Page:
Dying of Whiteness is necessarily heavy on the statistics in order to prove its hypothesis, but Mr. Metzl has managed to wrangle what could have been a dry recounting into a sobering narrative of his research findings as he traveled through multiple states that went red in the 2016 election. The first section on how looser gun laws in Missouri led to a 25% increase in firearm homicides and a 47% higher homicide rate than the national average between 2008-2014 shocked me, as did the massive increase (the percentage which I somehow neglected to write down) in suicide-by-gun among white males. Prevention is key, but thanks to the Dickey Amendment, researchers haven’t been able to research what would be effective prevention for suicide carried out by a gun (as government contributes the most funding to research, since government funds cannot be used for funding research into gun deaths, the only thing to takeaway here is that the ability to own a gun is more important than saving lives, according to our government). Imagine if the flu, or the polio epidemic were treated like this, and where we would be as a nation if no research were allowed to be conducted on death or suffering caused by those. Yet here we are… It’s not exactly an uplifting book, but it’s not meant to be.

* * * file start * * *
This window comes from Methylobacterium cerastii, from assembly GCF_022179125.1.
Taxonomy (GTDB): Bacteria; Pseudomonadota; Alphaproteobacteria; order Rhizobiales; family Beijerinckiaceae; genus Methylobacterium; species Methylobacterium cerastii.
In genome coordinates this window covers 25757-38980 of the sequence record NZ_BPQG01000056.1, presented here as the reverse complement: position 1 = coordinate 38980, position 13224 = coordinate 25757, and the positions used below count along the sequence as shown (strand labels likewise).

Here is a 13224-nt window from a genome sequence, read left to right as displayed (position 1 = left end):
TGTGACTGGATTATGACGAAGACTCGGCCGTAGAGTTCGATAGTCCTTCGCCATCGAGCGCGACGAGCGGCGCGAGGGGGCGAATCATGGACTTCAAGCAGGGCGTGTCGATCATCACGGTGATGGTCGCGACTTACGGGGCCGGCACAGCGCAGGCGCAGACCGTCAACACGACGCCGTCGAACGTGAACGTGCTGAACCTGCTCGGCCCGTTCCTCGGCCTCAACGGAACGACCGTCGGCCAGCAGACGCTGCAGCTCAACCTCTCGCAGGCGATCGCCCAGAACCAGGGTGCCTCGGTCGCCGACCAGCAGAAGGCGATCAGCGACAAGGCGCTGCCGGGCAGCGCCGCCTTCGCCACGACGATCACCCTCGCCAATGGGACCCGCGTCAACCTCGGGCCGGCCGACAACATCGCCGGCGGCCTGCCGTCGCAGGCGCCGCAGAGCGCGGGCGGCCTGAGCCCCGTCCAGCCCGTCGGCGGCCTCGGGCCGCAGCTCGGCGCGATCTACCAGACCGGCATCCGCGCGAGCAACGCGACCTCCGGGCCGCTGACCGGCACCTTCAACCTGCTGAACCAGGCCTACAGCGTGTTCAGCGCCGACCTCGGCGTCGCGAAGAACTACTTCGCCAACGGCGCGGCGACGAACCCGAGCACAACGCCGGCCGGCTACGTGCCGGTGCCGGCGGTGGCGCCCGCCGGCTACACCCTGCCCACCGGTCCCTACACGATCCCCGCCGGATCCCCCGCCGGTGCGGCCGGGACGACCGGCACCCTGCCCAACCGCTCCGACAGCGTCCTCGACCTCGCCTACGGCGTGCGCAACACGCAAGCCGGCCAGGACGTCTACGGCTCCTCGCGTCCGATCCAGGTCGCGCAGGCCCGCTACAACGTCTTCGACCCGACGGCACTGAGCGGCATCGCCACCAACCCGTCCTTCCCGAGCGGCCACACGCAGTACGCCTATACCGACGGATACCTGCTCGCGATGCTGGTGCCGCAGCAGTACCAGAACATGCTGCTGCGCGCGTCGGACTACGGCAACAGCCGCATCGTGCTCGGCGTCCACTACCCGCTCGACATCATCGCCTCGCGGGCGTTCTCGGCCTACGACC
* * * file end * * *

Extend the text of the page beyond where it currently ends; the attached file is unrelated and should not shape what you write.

The healthcare section is similarly packed with statistics and numbers, with men on Medicaid, tethered to oxygen tanks and barely able to wheeze out answers complaining about immigrants and people of color and saying they’d rather die than have certain groups of people also able to access healthcare. It’s really that bad.

Same goes for the educational system, but at least Mr. Metzl is able to find plenty of citizens who seem to understand how the affects of austerity measures in Kansas harmed their own children (though they still voted en masse for people who promised to enact these same policies nationwide…), but only after their children’s schools went massively down the tubes.